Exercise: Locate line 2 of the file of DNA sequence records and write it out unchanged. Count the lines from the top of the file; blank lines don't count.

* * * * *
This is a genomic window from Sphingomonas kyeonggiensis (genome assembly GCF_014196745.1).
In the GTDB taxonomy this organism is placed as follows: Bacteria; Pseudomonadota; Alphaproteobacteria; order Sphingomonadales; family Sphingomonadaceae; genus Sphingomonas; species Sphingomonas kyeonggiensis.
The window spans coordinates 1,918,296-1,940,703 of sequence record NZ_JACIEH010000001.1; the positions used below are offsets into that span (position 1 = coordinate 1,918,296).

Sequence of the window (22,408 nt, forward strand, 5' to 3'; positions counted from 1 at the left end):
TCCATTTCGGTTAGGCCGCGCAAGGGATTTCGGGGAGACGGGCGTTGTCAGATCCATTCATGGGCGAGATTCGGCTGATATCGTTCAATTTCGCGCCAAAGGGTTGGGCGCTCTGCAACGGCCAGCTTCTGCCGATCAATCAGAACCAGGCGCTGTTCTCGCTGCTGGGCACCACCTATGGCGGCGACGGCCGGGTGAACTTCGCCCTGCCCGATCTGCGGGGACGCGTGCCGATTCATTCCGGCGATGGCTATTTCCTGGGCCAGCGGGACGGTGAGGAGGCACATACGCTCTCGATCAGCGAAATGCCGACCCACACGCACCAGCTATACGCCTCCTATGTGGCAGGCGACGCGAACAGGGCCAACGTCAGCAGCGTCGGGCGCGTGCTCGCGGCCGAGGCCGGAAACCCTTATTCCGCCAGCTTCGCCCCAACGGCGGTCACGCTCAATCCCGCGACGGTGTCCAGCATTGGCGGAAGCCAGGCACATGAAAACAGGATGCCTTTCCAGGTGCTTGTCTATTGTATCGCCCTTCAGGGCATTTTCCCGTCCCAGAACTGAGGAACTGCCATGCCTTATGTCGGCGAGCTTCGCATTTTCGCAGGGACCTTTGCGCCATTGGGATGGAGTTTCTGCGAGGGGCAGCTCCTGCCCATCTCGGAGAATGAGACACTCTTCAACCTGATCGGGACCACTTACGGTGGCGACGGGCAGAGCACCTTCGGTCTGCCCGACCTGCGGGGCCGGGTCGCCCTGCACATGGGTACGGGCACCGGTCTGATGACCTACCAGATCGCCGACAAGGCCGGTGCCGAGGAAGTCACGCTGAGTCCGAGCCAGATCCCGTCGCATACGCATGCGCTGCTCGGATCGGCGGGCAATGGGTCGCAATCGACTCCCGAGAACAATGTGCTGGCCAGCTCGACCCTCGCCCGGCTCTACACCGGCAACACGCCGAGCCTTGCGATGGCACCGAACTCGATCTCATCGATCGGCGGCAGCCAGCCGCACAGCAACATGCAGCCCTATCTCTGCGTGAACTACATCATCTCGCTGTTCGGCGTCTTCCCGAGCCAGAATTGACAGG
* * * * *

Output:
In the GTDB taxonomy this organism is placed as follows: Bacteria; Pseudomonadota; Alphaproteobacteria; order Sphingomonadales; family Sphingomonadaceae; genus Sphingomonas; species Sphingomonas kyeonggiensis.